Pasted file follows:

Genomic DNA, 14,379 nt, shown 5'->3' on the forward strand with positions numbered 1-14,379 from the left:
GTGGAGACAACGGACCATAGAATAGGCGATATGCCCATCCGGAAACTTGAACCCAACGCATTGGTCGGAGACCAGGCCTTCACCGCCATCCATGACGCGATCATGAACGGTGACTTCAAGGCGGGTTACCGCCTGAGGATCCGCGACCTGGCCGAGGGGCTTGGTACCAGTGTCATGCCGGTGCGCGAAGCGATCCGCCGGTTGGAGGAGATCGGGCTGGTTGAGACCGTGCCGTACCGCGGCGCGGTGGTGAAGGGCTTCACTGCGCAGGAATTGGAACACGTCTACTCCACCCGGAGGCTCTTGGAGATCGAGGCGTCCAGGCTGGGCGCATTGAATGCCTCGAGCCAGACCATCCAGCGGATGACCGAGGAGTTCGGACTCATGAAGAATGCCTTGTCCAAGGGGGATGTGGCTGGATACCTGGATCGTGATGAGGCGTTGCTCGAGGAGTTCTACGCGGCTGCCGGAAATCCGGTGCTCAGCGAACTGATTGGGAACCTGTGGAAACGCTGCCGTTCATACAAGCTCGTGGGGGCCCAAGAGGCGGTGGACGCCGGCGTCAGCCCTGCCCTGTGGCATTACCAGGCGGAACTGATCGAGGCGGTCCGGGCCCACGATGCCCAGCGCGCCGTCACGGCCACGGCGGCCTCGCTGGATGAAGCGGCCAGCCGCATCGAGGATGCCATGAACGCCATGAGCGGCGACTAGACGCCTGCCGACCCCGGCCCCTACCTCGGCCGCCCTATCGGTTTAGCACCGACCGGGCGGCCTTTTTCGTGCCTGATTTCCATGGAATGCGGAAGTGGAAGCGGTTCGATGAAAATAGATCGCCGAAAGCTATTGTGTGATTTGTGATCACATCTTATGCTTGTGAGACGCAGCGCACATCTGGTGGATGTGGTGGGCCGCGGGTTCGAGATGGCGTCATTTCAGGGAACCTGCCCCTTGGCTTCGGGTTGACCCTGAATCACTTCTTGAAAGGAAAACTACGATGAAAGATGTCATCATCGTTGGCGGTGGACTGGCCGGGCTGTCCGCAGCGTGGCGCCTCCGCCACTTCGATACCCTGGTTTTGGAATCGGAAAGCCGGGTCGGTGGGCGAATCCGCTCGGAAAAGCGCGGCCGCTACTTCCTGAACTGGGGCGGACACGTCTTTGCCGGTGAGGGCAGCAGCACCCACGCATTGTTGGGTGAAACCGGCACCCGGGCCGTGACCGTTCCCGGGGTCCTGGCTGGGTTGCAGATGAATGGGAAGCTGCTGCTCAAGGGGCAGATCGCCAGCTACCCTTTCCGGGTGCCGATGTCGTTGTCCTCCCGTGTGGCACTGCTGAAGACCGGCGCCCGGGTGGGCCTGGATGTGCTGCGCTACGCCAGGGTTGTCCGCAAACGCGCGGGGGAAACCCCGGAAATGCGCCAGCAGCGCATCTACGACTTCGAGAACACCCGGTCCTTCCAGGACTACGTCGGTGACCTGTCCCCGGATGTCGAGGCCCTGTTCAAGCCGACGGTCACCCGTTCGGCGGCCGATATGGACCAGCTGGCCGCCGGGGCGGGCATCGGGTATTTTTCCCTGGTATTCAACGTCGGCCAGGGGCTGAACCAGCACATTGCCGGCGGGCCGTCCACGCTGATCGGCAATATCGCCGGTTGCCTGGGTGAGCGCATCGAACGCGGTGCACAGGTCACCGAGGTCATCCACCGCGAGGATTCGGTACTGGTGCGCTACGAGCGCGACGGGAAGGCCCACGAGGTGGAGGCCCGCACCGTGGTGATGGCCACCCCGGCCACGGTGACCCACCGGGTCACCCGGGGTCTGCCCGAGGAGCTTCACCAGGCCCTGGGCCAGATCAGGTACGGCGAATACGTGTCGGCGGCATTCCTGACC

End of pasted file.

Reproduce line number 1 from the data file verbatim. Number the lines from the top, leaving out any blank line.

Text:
Genomic DNA, 14,379 nt, shown 5'->3' on the forward strand with positions numbered 1-14,379 from the left: